Saturday, June 6

 The Crystal Method w/ L.A. Riots @ The Rave, 9 p.m.
The Crystal Method’s debut album, 1997’s Vegas, made an impression among both longtime electronic-music junkies and newbies alike, even capturing the hearts of die-hard rock ’n’ roll fans. Featuring the sounds of a Clavia Nord Lead synthesizer, samples from Bill Cosby’s stand-up comedy and even answering-machine messages, the album brought the emerging big-beat movement of electronic music into the American limelight. As the era of the superstar DJ came and went, the duo of Ken Jordan and Scott Kirkland adapted by playing smaller, club gigs, but this latest tour in support of their new record, Divided By Night, returns them to the live-band setup of their salad days.

The Crystal Method

The Moth @ Turner Hall Ballroom, 8 p.m.
A sort of poetry slam without poetry—or, for that matter, slamming—The Moth was conceived in 1997 as an evening of storytelling, with each performer recounting a 10-minute autobiographical yarn, sans notes. Celebrities like Moby and Ethan Hawke participated along with everymen in the “This American Life” vein before touring versions of The Moth spun off several years ago. Hosted by New Yorker humorist Andy Borowitz, the Milwaukee edition will feature stories from Chris Farley’s brother Tom Farley, Milwaukee community organizer Claire Moore and several veteran Moth-ers from New York.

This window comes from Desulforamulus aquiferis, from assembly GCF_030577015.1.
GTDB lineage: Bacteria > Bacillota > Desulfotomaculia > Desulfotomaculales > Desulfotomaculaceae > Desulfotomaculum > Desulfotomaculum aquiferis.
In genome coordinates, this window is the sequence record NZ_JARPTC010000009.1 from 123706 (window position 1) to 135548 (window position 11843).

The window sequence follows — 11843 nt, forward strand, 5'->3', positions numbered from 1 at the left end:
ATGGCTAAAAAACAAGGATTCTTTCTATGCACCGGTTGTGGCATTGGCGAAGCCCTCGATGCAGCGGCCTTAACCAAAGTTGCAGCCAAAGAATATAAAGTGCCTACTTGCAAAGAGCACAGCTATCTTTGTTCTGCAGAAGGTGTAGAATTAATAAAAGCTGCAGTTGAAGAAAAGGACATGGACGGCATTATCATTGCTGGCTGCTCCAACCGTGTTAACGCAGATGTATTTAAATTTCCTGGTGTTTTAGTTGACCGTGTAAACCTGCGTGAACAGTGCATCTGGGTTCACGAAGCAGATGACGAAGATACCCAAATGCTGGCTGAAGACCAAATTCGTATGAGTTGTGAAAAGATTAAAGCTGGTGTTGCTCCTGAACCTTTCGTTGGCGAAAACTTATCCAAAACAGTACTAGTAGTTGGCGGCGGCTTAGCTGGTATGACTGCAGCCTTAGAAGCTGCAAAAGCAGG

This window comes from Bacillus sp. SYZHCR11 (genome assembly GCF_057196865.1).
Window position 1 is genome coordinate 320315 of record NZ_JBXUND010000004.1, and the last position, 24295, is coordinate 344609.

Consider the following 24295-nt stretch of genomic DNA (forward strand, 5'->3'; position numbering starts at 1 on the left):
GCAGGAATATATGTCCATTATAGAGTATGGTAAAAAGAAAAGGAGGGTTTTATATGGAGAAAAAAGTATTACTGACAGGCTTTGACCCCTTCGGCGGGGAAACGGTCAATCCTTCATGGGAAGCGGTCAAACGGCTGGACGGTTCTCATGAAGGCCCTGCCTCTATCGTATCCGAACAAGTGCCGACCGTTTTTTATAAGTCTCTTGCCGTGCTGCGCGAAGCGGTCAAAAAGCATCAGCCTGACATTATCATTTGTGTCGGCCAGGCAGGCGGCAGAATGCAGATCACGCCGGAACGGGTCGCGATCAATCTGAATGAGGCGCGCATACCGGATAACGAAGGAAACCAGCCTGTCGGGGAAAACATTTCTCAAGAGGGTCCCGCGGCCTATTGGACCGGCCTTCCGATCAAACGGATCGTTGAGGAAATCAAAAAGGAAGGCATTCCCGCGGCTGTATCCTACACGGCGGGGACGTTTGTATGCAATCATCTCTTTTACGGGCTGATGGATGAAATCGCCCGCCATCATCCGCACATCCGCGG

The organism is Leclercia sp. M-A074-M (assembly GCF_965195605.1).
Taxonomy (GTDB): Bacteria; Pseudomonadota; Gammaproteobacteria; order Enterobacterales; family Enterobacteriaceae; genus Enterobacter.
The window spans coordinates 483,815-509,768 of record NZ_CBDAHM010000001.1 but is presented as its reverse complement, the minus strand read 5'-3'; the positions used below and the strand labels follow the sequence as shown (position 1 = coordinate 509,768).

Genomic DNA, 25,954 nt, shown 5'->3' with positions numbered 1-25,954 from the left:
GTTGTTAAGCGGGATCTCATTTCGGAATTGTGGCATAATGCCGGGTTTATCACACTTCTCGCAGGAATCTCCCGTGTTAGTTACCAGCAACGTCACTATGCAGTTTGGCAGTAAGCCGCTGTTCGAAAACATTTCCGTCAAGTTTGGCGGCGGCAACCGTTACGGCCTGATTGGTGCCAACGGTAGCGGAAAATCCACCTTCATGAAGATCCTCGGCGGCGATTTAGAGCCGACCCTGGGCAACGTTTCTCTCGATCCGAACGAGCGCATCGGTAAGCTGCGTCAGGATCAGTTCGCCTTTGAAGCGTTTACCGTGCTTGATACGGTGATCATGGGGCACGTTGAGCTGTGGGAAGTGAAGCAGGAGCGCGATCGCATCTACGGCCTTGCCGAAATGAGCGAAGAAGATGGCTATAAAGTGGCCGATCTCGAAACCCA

Sunday, June 7

Luka Bloom @ Shank Hall, 8 p.m.
Years of heated guitar playing took their toll on Irish folk-rock singer Luka Bloom. By the turn of the century, his hands had grown weak from tendinitis. Bloom adapted to the condition industriously, however, and though his records lost the raw, sometimes wild edge that made him a favorite of the early-’90s New York folk scene, they gained a newfound elegance and economy. Bloom’s latest is last year’sEleven Songs, a collection of simple folk tunes shaded with subtle choral and orchestral touches where his songs of yore might have relied instead on Bloom’s furious, rock ’n’ roll intensity.


Monday, June 8

Fleetwood Mac @ Bradley Center, 8 p.m.